A while ago I found this bakers table at a little second hand boutique. I hemmed & hawed over buying it and walked away because even though I really liked it I couldn’t see a need for it in my kitchen, after all it is a bakers table. After going home empty handed my mom, the clever lady she is, suggested that I could use it in my laundry room as a folding table. Where was this idea yesterday?!?! Since the store we only open for three days I hurried back and bought the table!
Now that I had the table, how was I going to make it over…. I have this Canvas Laundry Cart that I wanted the table to compliment so that was my inspiration for this makeover. First thing that had to go were the wheels, they didn’t roll very well so they were useless. Then the handles needed to be replaced, I wanted something more bold, so off to Menards I went. Originally I wanted Black Bin Cup handles but since I was covering up existing handle holes I went with this style of Cup Pull.
For the paint I knew that I wanted to use chalk paint primarily because I like the finished look of it. The Canvas Laundry Cart has a strip of grey on the top so I decided that I would paint the table grey. There was also going to be distressing so that the table didn’t have a perfect finish and I needed some under colors. I decided on using Waverly Inspirations Chalk Paint in Mineral for my overall color, then Elephant and Moss for the undercolors. (I did not end up used the Ivory for this project)
I finally had the time to tackle this project and with the cutest helper ever. I told him that we need a flat screw driver to get the handles off, before I knew it he comes back with a cordless drill and starts taking them off! He is 5! I just watched in awe as he looked like he had been using the drill for years. Then he and grandma drilled me new holes for the pulls. We also replaced the wheels right away so I could easily turn it around while painted. I sized up the wheels after I bought them and originally thought I would have to drill bigger holes for them to fit but after removing all the parts of the old wheel the holes were a tad too big. That was nothing a little hot glue couldn’t fix.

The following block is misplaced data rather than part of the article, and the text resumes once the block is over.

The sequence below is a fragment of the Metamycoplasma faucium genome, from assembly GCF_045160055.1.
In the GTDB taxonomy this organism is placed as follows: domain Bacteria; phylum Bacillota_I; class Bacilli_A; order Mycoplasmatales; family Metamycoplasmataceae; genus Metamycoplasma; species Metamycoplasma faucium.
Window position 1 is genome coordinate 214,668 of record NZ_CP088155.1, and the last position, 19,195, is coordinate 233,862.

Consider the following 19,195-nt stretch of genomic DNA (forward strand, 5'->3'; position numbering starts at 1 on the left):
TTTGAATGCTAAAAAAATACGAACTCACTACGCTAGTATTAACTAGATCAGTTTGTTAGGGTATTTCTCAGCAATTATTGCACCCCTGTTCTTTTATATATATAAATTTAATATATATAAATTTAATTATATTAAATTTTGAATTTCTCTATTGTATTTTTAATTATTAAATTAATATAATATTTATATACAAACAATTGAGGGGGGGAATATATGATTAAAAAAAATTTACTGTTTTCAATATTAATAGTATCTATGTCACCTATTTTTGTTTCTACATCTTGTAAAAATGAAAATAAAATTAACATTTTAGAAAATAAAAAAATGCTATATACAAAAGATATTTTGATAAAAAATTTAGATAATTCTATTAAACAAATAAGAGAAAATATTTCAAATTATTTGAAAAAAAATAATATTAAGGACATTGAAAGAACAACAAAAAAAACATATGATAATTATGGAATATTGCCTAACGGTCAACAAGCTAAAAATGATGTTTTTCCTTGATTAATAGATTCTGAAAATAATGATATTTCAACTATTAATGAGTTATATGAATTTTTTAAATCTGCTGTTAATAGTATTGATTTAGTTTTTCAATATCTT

On to painting, well prepping first. With chalk paint one of the big hypes is that there is no prep work needed, I disagree with that. If you are painted a new piece of furniture sure, but this table had old glossy paint, food stuck on it and cobwebs. I gave it a once over with some fine grit sandpaper and then ran a tack cloth over it before any paint touched the surface. First I applied the under colors, Elephant and Moss, with a 1in Chip Brush. First I applied the Elephant in random long vertical strokes covering just over half of the table base. I left that dry to the touch and then went in with the Moss and applied it in the same fashion covering up more of the white and also over some of the Elephant. When that step was done I ended up with a camouflage look.
I let that dry for about 2 hours and then covered it all in Mineral using the Waverly Chalk Paint brush, but found out that the bristles kept shedding so I wouldn’t recommend that particular brush. The size of the brush worked well, it was about 1.5 in wide. I applied the paint in long vertical strokes, except around the top and bottom where the wood was horizontal. Let that layer dry for 2 hours and then applied another layer of Mineral. After all the paint was applied it was late and I let it dry overnight.
The next morning I started off distressing the paint with some 200 grit sandpaper. I wanted it to look warn and tried not to make patterns in my distressing. Trying to be random is harder than you think. I would work on a part and then move around and come back and sand some more. The edges and corners come off the easiest and if this were natural distressing where you would see the most wear and tear. There is no right or wrong way to distress just do it too your liking.
After distressing I wiped it clean with a tack cloth and moved on to the final step, waxing. Waxing is fairly easy and goes way faster than painting. I would recommend you use a Waxing brush for this step, just not the one I used. After applying let it dry and you are ready to enjoy all your hard work.
Since I don’t have a laundry room just yet, I staged one for this finished look. It goes great with my Canvas Laundry Cart and can even double as extra seating when you have guest over. I can’t wait until the house is finished (or started) and I can get it over there even if it does mean I will be doing laundry!
On to my next project for the house that (still) isn’t built….
Love Always … Tam
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